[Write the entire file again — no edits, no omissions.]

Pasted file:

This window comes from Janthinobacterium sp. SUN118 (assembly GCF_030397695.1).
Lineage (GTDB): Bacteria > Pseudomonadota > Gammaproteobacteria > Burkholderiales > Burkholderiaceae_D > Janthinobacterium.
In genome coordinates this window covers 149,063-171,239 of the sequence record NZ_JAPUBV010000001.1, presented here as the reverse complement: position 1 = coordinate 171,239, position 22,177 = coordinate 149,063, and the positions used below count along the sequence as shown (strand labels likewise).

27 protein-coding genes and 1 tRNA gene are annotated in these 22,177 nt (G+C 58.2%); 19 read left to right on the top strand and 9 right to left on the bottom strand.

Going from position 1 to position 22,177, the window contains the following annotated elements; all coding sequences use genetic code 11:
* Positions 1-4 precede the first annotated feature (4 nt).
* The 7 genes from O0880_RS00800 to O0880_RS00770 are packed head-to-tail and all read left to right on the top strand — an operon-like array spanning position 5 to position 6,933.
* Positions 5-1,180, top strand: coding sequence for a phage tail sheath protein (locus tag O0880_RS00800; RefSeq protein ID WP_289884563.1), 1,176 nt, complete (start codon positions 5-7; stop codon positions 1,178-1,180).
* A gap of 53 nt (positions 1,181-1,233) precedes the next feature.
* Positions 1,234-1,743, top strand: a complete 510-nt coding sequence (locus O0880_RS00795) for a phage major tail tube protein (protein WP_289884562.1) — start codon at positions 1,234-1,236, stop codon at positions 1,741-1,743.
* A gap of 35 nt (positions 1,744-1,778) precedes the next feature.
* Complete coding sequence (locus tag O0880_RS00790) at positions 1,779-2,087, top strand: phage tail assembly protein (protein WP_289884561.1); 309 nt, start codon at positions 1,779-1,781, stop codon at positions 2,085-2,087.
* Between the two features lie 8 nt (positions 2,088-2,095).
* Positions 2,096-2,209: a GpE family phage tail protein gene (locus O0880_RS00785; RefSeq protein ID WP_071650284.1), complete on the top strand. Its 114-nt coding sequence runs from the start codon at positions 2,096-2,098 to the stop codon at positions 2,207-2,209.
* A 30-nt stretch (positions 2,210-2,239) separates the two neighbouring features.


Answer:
This window comes from Janthinobacterium sp. SUN118 (assembly GCF_030397695.1).
Lineage (GTDB): Bacteria > Pseudomonadota > Gammaproteobacteria > Burkholderiales > Burkholderiaceae_D > Janthinobacterium.
In genome coordinates this window covers 149,063-171,239 of the sequence record NZ_JAPUBV010000001.1, presented here as the reverse complement: position 1 = coordinate 171,239, position 22,177 = coordinate 149,063, and the positions used below count along the sequence as shown (strand labels likewise).

27 protein-coding genes and 1 tRNA gene are annotated in these 22,177 nt (G+C 58.2%); 19 read left to right on the top strand and 9 right to left on the bottom strand.

Going from position 1 to position 22,177, the window contains the following annotated elements; all coding sequences use genetic code 11:
* Positions 1-4 precede the first annotated feature (4 nt).
* The 7 genes from O0880_RS00800 to O0880_RS00770 are packed head-to-tail and all read left to right on the top strand — an operon-like array spanning position 5 to position 6,933.
* Positions 5-1,180, top strand: coding sequence for a phage tail sheath protein (locus tag O0880_RS00800; RefSeq protein ID WP_289884563.1), 1,176 nt, complete (start codon positions 5-7; stop codon positions 1,178-1,180).
* A gap of 53 nt (positions 1,181-1,233) precedes the next feature.
* Positions 1,234-1,743, top strand: a complete 510-nt coding sequence (locus O0880_RS00795) for a phage major tail tube protein (protein WP_289884562.1) — start codon at positions 1,234-1,236, stop codon at positions 1,741-1,743.
* A gap of 35 nt (positions 1,744-1,778) precedes the next feature.
* Complete coding sequence (locus tag O0880_RS00790) at positions 1,779-2,087, top strand: phage tail assembly protein (protein WP_289884561.1); 309 nt, start codon at positions 1,779-1,781, stop codon at positions 2,085-2,087.
* Between the two features lie 8 nt (positions 2,088-2,095).
* Positions 2,096-2,209: a GpE family phage tail protein gene (locus O0880_RS00785; RefSeq protein ID WP_071650284.1), complete on the top strand. Its 114-nt coding sequence runs from the start codon at positions 2,096-2,098 to the stop codon at positions 2,207-2,209.
* A 30-nt stretch (positions 2,210-2,239) separates the two neighbouring features.